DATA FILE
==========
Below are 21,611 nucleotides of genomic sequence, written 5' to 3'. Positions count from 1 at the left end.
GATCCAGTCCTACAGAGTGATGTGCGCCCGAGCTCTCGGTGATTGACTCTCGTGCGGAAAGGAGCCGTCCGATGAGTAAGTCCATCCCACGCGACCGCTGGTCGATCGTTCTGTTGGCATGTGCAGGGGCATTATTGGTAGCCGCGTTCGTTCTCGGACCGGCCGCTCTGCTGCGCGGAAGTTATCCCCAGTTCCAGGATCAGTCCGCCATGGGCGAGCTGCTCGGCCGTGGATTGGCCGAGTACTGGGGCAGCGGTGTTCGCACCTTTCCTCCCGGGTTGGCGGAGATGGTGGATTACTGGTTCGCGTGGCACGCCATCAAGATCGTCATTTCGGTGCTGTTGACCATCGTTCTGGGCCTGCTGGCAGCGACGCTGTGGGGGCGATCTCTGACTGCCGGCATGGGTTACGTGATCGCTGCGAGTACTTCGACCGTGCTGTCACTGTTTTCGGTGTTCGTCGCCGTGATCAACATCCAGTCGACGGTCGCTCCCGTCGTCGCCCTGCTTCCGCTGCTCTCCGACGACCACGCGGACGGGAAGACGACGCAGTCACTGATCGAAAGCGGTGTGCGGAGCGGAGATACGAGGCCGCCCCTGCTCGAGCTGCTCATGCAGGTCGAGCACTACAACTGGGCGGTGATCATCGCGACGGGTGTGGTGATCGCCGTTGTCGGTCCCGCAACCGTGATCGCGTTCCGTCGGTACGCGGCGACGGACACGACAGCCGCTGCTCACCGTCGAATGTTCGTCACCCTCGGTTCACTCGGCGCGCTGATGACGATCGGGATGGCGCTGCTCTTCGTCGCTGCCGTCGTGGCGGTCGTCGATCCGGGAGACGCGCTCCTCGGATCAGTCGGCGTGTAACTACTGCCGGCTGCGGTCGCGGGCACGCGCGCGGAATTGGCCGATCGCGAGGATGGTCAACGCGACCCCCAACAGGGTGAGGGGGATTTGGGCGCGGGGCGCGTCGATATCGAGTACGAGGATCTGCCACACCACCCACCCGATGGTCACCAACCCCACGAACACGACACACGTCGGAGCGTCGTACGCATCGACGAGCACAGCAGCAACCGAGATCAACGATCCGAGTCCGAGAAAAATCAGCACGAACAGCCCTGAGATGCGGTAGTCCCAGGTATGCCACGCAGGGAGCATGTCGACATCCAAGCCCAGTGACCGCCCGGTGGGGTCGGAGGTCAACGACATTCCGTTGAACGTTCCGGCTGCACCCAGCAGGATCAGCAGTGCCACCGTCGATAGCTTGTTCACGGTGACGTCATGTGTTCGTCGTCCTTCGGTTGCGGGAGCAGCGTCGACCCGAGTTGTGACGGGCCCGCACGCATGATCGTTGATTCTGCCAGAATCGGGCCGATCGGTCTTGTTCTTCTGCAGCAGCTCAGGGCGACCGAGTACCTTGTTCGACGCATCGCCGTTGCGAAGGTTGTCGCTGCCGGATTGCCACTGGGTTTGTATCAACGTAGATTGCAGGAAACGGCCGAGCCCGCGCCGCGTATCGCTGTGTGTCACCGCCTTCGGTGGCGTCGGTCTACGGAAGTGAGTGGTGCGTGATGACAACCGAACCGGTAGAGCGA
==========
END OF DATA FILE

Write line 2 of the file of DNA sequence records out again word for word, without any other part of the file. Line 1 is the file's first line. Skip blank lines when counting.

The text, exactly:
GATCCAGTCCTACAGAGTGATGTGCGCCCGAGCTCTCGGTGATTGACTCTCGTGCGGAAAGGAGCCGTCCGATGAGTAAGTCCATCCCACGCGACCGCTGGTCGATCGTTCTGTTGGCATGTGCAGGGGCATTATTGGTAGCCGCGTTCGTTCTCGGACCGGCCGCTCTGCTGCGCGGAAGTTATCCCCAGTTCCAGGATCAGTCCGCCATGGGCGAGCTGCTCGGCCGTGGATTGGCCGAGTACTGGGGCAGCGGTGTTCGCACCTTTCCTCCCGGGTTGGCGGAGATGGTGGATTACTGGTTCGCGTGGCACGCCATCAAGATCGTCATTTCGGTGCTGTTGACCATCGTTCTGGGCCTGCTGGCAGCGACGCTGTGGGGGCGATCTCTGACTGCCGGCATGGGTTACGTGATCGCTGCGAGTACTTCGACCGTGCTGTCACTGTTTTCGGTGTTCGTCGCCGTGATCAACATCCAGTCGACGGTCGCTCCCGTCGTCGCCCTGCTTCCGCTGCTCTCCGACGACCACGCGGACGGGAAGACGACGCAGTCACTGATCGAAAGCGGTGTGCGGAGCGGAGATACGAGGCCGCCCCTGCTCGAGCTGCTCATGCAGGTCGAGCACTACAACTGGGCGGTGATCATCGCGACGGGTGTGGTGATCGCCGTTGTCGGTCCCGCAACCGTGATCGCGTTCCGTCGGTACGCGGCGACGGACACGACAGCCGCTGCTCACCGTCGAATGTTCGTCACCCTCGGTTCACTCGGCGCGCTGATGACGATCGGGATGGCGCTGCTCTTCGTCGCTGCCGTCGTGGCGGTCGTCGATCCGGGAGACGCGCTCCTCGGATCAGTCGGCGTGTAACTACTGCCGGCTGCGGTCGCGGGCACGCGCGCGGAATTGGCCGATCGCGAGGATGGTCAACGCGACCCCCAACAGGGTGAGGGGGATTTGGGCGCGGGGCGCGTCGATATCGAGTACGAGGATCTGCCACACCACCCACCCGATGGTCACCAACCCCACGAACACGACACACGTCGGAGCGTCGTACGCATCGACGAGCACAGCAGCAACCGAGATCAACGATCCGAGTCCGAGAAAAATCAGCACGAACAGCCCTGAGATGCGGTAGTCCCAGGTATGCCACGCAGGGAGCATGTCGACATCCAAGCCCAGTGACCGCCCGGTGGGGTCGGAGGTCAACGACATTCCGTTGAACGTTCCGGCTGCACCCAGCAGGATCAGCAGTGCCACCGTCGATAGCTTGTTCACGGTGACGTCATGTGTTCGTCGTCCTTCGGTTGCGGGAGCAGCGTCGACCCGAGTTGTGACGGGCCCGCACGCATGATCGTTGATTCTGCCAGAATCGGGCCGATCGGTCTTGTTCTTCTGCAGCAGCTCAGGGCGACCGAGTACCTTGTTCGACGCATCGCCGTTGCGAAGGTTGTCGCTGCCGGATTGCCACTGGGTTTGTATCAACGTAGATTGCAGGAAACGGCCGAGCCCGCGCCGCGTATCGCTGTGTGTCACCGCCTTCGGTGGCGTCGGTCTACGGAAGTGAGTGGTGCGTGATGACAACCGAACCGGTAGAGCGA